I recognise how  improving understanding of behaviour and neuroscience within HR, applying it to that people stuff that we do, could influence and change our thinking and our approach. And its not just about us HR folk, it has the power to help all leaders in the roles that they hold.  It has the potential to challenge much of that stuff that we accept as best practice, the way we have always done things both in organisations in general and in HR specifically.  It can help us break through the perceived wisdoms.  Take Drive by Daniel Pink.  An evidence based book that told us many of the ways that most organisations traditionally do reward focuses on entirely the wrong things.  These are fundamental challenges.

But there’s the thing. I’ve blogged before about the HR profession’s propensity for jumping on a bandwagon and I don’t want this to be the next one.  That thing that we think is the answer, that thing that will change how the profession is seen, that thing that will the next big thing.

When reflecting on the conference, the thought that occurred was this. Is neuroscience the new employee engagement?  I’ve blogged before, in the employee engagement rant series, about how I feel we jumped on the engagement bandwagon as we were desperate for some sort of proof.  And the so-called proof (noting the lack of actual, you know, evidence) that engagement would lead to improved financial performance gave us something that we could use to prove that the people stuff had a ROI.  That it was our ticket to the often fabled seat at the table. I don’t want behavioural science to go the same way. I don’t want it to be the next employee engagement.  Embraced and then tired of.

I think that we should be developing behavioural science as a key part of HR and leadership practice. But I don’t want to see someone trying to explain cognitive dissonance in an infographic.  I don’t want to read ’10 ways you can get employees to use more than 10% of their brain’ on LinkedIn Pulse.  Behavioural science is not the place for platitudes or fragmented clichés. It is a serious subject and we must treat it as such, rather than devalue it. I’d like to see formal qualifications.  I’d like to see it be taught as part of HR education.

And here’s the next thing. We need to think carefully about how we bring this stuff into our organisations.  I’ve been there and talked to leaders.  About mindfulness, positive psychology, emotional intelligence, resilience.  I’ve been on the receiving end of the ‘what is this fluffy stuff is she on about now?’ look.  And this is anything but.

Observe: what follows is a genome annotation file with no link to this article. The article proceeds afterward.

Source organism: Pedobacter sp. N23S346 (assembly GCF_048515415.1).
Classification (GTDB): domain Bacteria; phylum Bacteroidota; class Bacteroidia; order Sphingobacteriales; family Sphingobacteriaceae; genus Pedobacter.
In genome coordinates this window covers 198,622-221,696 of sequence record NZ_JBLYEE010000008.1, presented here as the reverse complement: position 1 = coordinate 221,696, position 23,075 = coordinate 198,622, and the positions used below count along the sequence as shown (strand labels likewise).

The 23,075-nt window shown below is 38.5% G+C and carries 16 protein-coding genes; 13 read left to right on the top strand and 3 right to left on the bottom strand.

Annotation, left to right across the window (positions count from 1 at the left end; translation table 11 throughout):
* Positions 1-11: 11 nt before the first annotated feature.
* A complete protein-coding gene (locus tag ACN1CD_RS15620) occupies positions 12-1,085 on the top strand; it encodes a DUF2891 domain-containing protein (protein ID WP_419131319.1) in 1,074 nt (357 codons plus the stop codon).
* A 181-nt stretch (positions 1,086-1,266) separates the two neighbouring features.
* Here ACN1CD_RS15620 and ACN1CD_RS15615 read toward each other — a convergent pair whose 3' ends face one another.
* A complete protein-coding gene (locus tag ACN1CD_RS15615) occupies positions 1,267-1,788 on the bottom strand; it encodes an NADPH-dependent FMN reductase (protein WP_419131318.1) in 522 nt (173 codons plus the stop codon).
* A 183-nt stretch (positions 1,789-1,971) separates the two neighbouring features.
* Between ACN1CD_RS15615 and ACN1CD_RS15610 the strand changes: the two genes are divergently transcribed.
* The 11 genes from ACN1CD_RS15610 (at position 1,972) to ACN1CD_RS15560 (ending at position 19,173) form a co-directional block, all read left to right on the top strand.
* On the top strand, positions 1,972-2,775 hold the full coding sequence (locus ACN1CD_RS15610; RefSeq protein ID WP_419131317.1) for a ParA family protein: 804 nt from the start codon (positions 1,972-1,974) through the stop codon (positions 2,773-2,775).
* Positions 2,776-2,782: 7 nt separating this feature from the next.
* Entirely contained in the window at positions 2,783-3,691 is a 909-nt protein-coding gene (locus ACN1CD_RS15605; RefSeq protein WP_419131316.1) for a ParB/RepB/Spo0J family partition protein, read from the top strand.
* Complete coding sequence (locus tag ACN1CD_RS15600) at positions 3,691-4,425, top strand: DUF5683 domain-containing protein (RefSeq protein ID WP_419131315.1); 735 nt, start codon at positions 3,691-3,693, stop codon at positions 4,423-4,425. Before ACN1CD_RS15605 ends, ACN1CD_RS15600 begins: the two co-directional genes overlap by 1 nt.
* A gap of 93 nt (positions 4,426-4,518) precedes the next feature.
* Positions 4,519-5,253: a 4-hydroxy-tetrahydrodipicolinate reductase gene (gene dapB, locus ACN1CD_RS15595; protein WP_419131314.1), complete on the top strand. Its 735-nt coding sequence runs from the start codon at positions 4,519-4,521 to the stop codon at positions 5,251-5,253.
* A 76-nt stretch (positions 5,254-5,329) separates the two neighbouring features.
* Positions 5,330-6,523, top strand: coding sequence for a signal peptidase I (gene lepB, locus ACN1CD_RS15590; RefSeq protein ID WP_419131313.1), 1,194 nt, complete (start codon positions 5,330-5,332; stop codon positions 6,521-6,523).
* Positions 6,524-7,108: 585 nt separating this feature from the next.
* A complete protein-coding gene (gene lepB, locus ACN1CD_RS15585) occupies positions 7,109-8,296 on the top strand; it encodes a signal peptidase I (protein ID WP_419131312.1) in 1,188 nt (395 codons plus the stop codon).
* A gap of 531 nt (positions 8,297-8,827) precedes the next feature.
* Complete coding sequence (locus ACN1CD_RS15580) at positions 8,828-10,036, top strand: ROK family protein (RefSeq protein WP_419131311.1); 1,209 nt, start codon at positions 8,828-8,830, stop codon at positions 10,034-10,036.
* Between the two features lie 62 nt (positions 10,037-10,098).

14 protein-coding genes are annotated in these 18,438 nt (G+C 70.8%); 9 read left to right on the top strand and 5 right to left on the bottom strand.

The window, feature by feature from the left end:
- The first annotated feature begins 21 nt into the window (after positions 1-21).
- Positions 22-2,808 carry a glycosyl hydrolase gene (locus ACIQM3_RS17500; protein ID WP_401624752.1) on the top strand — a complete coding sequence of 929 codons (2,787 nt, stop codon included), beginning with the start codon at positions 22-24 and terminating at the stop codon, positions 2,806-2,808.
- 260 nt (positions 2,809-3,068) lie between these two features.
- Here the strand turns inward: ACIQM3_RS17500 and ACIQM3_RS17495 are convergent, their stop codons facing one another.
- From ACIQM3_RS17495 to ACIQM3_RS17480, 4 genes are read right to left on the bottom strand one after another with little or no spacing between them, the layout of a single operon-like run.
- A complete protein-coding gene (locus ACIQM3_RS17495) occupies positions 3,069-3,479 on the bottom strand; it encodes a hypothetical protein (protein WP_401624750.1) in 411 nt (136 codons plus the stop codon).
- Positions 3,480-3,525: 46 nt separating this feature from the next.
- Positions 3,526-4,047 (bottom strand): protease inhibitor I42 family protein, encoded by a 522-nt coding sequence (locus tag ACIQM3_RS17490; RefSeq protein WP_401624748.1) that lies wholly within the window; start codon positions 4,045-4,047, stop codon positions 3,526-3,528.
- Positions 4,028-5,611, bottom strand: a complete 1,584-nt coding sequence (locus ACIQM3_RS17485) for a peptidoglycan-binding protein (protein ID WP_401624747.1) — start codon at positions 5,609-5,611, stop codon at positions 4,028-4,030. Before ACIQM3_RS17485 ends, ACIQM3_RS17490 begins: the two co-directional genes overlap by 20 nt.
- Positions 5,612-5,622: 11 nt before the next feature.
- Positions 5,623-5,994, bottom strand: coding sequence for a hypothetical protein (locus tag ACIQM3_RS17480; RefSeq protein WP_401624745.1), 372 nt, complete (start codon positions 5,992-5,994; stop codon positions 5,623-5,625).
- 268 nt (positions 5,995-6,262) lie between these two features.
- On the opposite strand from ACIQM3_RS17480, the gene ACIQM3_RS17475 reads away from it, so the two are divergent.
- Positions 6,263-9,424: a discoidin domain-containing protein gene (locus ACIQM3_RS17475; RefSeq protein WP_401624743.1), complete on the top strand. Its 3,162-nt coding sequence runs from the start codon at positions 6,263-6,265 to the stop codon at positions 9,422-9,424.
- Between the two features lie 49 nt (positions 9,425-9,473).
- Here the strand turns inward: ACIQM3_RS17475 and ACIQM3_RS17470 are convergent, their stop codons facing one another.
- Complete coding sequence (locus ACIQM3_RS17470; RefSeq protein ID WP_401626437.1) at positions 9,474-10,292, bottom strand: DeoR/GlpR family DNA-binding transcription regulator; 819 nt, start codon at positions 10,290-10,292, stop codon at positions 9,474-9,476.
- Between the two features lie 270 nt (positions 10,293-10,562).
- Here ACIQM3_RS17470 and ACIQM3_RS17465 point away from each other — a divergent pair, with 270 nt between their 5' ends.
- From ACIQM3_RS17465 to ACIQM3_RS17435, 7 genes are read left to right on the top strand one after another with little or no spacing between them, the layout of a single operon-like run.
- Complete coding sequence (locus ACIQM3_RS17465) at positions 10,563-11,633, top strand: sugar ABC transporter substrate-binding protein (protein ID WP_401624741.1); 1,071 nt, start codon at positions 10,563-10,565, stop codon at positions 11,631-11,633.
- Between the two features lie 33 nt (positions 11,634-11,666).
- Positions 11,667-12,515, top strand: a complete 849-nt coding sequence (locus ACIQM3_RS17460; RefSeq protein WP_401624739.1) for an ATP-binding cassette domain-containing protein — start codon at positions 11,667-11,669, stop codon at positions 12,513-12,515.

To take this forward in a constructive way, avoid the bandwagon and aid understanding, we need some common language.  We need to help HR professionals understand this stuff and then how to apply it, how to start the conversation, at their place. Going back to the Daniel Pink example for a moment.  I reckon there are plenty of HR folk who have read his book.  But how many have actually gone back to their place, and changed how they do their reward stuff?  Started to challenge the way its always been done?  It isn’t easy to know where to start.  Conference sessions that raise awareness give us a great start.  Now we need to decide what comes next.

But whatever we do, no infographics.  Pretty please.


Image from @IIPTweets

Even more thoughts on employee engagement

A look through my blog will tell you I’m something of an employee engagement cynic. Not a cynic about the notion of trying to improve work, trying to improve the people stuff, but the concept. Its presentation, its bland, blind acceptance.

The idea of employee engagement is not new, but the language was. The concept went from innovative, to bandwagon, to conventional wisdom quicker than you can say discretionary effort. If you work in HR, and you haven’t read Rob Briner’s excellent deconstruction of employee engagement hyperbole and its evidence base (or lack thereof), then you really should. You can find the link here.

Employee engagement was seen as the answer. On its journey to accepted best practice, somehow it got presented as something that it is not. An absolute. A fact. Some sort of guarantee. That if we do these things that the consultants tell us, that the conferences and the speakers tell us, then we will see it in the numbers. We will see our profitability increase. We took case studies to be causation.

Engagement was presented as the HR holy grail. By consultancies with money to make. By government backed organisations*. By us.

And now we know that it isn’t so certain, after all. That even the report that claims to show the evidence, does anything but. More and more practitioners are realising it wasn’t all that new, after all. Because as I have blogged before, in HR this is what we have always done, always known.

The employee engagement scales are now falling from our eager eyes, and we have realised that the Emperor was naked, after all.

There are two questions left for me, on employee engagement.

The first is this. Why did we buy into the concept so completely and unquestioningly?